Do you think with the potential of Brexit coming in the near future that this will impact on touring around Europe?

 

I don't know. It may do, it may complicate some areas, but I haven't looked into it, so we will see. I think it's going to drag on for years, all this Brexit talk. I voted to remain!

 

You've done so many tours with the likes of Black Sabbath in the past, in there any particular tour or gig that sticks out in your mind?

 

Usually I say Reading Festival in 1982 was particularly good for Diamond Head. It felt like the culmination of years of work. We were on the big stage, there were probably 10,000 people there. It felt like we had started in my bedroom, playing little pubs round Stourbridge and then suddenly we're on the world stage! It felt to us like it was a big deal. It was recorded for Tommy Vance's Friday night rock show. That was a real moment, it felt like the band was really cooking, gelling and all that! *laughs*

 

Today, it's a touch smaller than Reading, at a 2,500 capacity indoor festival, do you have a preference to which you like to playing these, or more intimate gigs still?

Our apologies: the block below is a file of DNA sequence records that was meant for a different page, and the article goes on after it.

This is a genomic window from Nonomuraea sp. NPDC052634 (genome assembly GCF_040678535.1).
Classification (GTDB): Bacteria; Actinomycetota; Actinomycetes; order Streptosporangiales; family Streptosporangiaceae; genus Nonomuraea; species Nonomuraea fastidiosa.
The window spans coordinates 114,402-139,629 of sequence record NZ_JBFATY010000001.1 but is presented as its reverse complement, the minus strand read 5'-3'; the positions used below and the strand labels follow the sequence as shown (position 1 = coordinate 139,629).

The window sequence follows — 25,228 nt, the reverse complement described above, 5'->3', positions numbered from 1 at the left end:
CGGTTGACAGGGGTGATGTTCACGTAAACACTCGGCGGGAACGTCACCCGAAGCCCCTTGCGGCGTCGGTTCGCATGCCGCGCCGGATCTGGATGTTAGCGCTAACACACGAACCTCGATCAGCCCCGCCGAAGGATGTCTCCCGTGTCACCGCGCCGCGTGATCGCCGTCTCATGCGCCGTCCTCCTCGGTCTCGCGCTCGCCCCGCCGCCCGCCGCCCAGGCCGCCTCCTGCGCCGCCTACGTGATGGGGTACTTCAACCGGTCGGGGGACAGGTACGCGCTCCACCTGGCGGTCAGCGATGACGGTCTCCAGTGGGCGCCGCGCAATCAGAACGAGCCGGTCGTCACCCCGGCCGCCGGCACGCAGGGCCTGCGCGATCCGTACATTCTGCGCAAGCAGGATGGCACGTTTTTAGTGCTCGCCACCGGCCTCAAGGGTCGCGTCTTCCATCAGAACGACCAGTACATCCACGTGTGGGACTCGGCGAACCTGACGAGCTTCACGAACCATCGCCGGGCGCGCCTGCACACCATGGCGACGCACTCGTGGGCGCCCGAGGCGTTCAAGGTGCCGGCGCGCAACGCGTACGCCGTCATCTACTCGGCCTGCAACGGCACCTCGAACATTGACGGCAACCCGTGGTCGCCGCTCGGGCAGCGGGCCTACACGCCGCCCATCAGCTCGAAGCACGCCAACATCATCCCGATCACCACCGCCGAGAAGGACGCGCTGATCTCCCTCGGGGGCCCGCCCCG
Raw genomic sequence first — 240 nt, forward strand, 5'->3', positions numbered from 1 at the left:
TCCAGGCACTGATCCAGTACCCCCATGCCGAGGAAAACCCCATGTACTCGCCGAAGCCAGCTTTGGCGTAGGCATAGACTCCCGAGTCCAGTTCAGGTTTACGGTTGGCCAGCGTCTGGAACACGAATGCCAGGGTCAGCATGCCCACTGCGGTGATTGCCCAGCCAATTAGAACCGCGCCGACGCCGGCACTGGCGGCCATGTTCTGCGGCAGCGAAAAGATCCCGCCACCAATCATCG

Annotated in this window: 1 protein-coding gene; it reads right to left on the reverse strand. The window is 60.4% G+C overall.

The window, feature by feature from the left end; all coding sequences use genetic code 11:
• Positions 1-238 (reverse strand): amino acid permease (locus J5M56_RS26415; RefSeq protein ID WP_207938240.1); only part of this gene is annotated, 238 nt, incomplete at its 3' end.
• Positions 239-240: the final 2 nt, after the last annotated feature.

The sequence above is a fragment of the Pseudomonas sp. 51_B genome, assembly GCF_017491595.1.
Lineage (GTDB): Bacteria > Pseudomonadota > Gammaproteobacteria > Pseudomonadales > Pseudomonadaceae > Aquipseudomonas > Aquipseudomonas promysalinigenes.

It's still a big gig to us! I quite like the big gigs, I think the more, the merrier! If you're going to do a good gig, let there be more people there! You don't necessarily want to play to 100 people, but I love gigging. The two gigs where we supported AC/DC were good as well… [the second] turned out to be Bon Scott's last ever gig, so that was kind of 'wow'.

 

Is there anyone else you would love to tour with?

 

Diamond Head 10

Metallica, because I know they'd look after us. I mean, they're huge, so you'd be playing to a lot of people. They'd make sure we got good sound checks.

 

You've clearly had quite a big influence on them...

 

Yeah. It'd be nice, I get on with them, I went to see them (not long ago) at the Genting Arena in Birmingham. I saw Lars, saw Rob. Lars is always lovely, always cool. We had a chance to have a chat. We've done gigs with them in the past, one-offs, but we've never done a tour. I don't think it's really going to happen, so I don't worry about it. Metallica have done a lot for us anyway, with covering our songs and such, so no, it doesn't worry me!

 

Lastly, is there any particular song you love performing live, or feel has to be part of the set?

 

I've always enjoyed 'Am I Evil?' because it gets such a good reaction. I always enjoy ‘Heat Of The Night’ and some of the new stuff, like ‘All The Reasons You Live’ (from 2016's self-titled album).

 

www.facebook.com/DiamondHeadOfficial/

 

PHOTO CREDIT: All photos ©The Dark Queen/Über Rock.